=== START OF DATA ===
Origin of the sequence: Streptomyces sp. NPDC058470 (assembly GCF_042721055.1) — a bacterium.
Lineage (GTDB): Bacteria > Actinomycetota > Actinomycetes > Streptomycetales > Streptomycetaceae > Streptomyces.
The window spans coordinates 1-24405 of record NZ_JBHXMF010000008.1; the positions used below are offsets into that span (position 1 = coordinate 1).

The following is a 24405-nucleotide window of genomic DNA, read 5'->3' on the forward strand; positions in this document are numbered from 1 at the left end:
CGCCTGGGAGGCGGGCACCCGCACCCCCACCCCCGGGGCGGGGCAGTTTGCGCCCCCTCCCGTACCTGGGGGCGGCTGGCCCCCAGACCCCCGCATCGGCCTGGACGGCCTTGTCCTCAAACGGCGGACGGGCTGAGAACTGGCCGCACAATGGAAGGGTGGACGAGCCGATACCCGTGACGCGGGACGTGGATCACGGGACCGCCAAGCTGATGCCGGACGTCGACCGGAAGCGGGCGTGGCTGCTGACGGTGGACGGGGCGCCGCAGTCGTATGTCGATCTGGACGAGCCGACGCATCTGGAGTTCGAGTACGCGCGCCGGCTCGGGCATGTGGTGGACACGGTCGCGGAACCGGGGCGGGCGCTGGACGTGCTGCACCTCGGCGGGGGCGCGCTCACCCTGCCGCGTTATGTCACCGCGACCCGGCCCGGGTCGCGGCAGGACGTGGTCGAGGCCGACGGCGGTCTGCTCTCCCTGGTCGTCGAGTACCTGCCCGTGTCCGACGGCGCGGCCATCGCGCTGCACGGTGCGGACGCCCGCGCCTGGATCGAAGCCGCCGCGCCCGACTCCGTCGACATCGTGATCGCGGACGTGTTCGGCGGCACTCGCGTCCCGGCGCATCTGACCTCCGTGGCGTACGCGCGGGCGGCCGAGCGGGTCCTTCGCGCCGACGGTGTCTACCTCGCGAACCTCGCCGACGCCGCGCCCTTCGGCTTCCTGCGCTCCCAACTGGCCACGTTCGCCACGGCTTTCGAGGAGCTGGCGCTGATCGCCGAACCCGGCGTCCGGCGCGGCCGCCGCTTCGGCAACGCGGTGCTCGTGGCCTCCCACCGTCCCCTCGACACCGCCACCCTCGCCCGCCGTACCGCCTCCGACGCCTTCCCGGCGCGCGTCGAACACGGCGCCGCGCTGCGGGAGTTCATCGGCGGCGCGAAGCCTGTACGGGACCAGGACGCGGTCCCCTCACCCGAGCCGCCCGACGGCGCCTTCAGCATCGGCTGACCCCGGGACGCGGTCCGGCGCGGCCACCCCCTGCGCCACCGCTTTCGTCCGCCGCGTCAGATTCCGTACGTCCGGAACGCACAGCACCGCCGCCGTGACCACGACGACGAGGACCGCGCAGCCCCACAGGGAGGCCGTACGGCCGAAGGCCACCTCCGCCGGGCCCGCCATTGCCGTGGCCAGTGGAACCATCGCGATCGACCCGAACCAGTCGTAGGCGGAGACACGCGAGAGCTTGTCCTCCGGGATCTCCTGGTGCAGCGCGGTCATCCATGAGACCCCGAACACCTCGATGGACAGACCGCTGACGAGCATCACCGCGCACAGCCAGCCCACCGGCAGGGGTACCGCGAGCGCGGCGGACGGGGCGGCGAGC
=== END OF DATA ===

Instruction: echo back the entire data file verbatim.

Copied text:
Origin of the sequence: Streptomyces sp. NPDC058470 (assembly GCF_042721055.1) — a bacterium.
Lineage (GTDB): Bacteria > Actinomycetota > Actinomycetes > Streptomycetales > Streptomycetaceae > Streptomyces.
The window spans coordinates 1-24405 of record NZ_JBHXMF010000008.1; the positions used below are offsets into that span (position 1 = coordinate 1).

The following is a 24405-nucleotide window of genomic DNA, read 5'->3' on the forward strand; positions in this document are numbered from 1 at the left end:
CGCCTGGGAGGCGGGCACCCGCACCCCCACCCCCGGGGCGGGGCAGTTTGCGCCCCCTCCCGTACCTGGGGGCGGCTGGCCCCCAGACCCCCGCATCGGCCTGGACGGCCTTGTCCTCAAACGGCGGACGGGCTGAGAACTGGCCGCACAATGGAAGGGTGGACGAGCCGATACCCGTGACGCGGGACGTGGATCACGGGACCGCCAAGCTGATGCCGGACGTCGACCGGAAGCGGGCGTGGCTGCTGACGGTGGACGGGGCGCCGCAGTCGTATGTCGATCTGGACGAGCCGACGCATCTGGAGTTCGAGTACGCGCGCCGGCTCGGGCATGTGGTGGACACGGTCGCGGAACCGGGGCGGGCGCTGGACGTGCTGCACCTCGGCGGGGGCGCGCTCACCCTGCCGCGTTATGTCACCGCGACCCGGCCCGGGTCGCGGCAGGACGTGGTCGAGGCCGACGGCGGTCTGCTCTCCCTGGTCGTCGAGTACCTGCCCGTGTCCGACGGCGCGGCCATCGCGCTGCACGGTGCGGACGCCCGCGCCTGGATCGAAGCCGCCGCGCCCGACTCCGTCGACATCGTGATCGCGGACGTGTTCGGCGGCACTCGCGTCCCGGCGCATCTGACCTCCGTGGCGTACGCGCGGGCGGCCGAGCGGGTCCTTCGCGCCGACGGTGTCTACCTCGCGAACCTCGCCGACGCCGCGCCCTTCGGCTTCCTGCGCTCCCAACTGGCCACGTTCGCCACGGCTTTCGAGGAGCTGGCGCTGATCGCCGAACCCGGCGTCCGGCGCGGCCGCCGCTTCGGCAACGCGGTGCTCGTGGCCTCCCACCGTCCCCTCGACACCGCCACCCTCGCCCGCCGTACCGCCTCCGACGCCTTCCCGGCGCGCGTCGAACACGGCGCCGCGCTGCGGGAGTTCATCGGCGGCGCGAAGCCTGTACGGGACCAGGACGCGGTCCCCTCACCCGAGCCGCCCGACGGCGCCTTCAGCATCGGCTGACCCCGGGACGCGGTCCGGCGCGGCCACCCCCTGCGCCACCGCTTTCGTCCGCCGCGTCAGATTCCGTACGTCCGGAACGCACAGCACCGCCGCCGTGACCACGACGACGAGGACCGCGCAGCCCCACAGGGAGGCCGTACGGCCGAAGGCCACCTCCGCCGGGCCCGCCATTGCCGTGGCCAGTGGAACCATCGCGATCGACCCGAACCAGTCGTAGGCGGAGACACGCGAGAGCTTGTCCTCCGGGATCTCCTGGTGCAGCGCGGTCATCCATGAGACCCCGAACACCTCGATGGACAGACCGCTGACGAGCATCACCGCGCACAGCCAGCCCACCGGCAGGGGTACCGCGAGCGCGGCGGACGGGGCGGCGAGC